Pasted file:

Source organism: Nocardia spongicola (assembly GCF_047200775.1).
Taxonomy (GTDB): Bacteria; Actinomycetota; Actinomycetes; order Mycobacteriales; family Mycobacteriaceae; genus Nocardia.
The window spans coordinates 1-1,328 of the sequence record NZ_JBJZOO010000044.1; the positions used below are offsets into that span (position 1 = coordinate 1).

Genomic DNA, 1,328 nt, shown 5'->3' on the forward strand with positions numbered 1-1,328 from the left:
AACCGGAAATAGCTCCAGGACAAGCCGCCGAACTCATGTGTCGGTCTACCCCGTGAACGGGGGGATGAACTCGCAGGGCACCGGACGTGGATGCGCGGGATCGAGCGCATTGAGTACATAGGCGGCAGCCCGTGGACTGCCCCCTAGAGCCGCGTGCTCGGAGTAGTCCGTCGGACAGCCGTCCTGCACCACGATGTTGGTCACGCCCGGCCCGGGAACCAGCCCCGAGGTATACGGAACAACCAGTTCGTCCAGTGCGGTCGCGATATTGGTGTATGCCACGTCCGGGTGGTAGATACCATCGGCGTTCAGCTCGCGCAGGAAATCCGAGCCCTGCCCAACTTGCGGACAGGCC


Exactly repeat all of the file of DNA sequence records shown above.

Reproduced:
Source organism: Nocardia spongicola (assembly GCF_047200775.1).
Taxonomy (GTDB): Bacteria; Actinomycetota; Actinomycetes; order Mycobacteriales; family Mycobacteriaceae; genus Nocardia.
The window spans coordinates 1-1,328 of the sequence record NZ_JBJZOO010000044.1; the positions used below are offsets into that span (position 1 = coordinate 1).

Genomic DNA, 1,328 nt, shown 5'->3' on the forward strand with positions numbered 1-1,328 from the left:
AACCGGAAATAGCTCCAGGACAAGCCGCCGAACTCATGTGTCGGTCTACCCCGTGAACGGGGGGATGAACTCGCAGGGCACCGGACGTGGATGCGCGGGATCGAGCGCATTGAGTACATAGGCGGCAGCCCGTGGACTGCCCCCTAGAGCCGCGTGCTCGGAGTAGTCCGTCGGACAGCCGTCCTGCACCACGATGTTGGTCACGCCCGGCCCGGGAACCAGCCCCGAGGTATACGGAACAACCAGTTCGTCCAGTGCGGTCGCGATATTGGTGTATGCCACGTCCGGGTGGTAGATACCATCGGCGTTCAGCTCGCGCAGGAAATCCGAGCCCTGCCCAACTTGCGGACAGGCC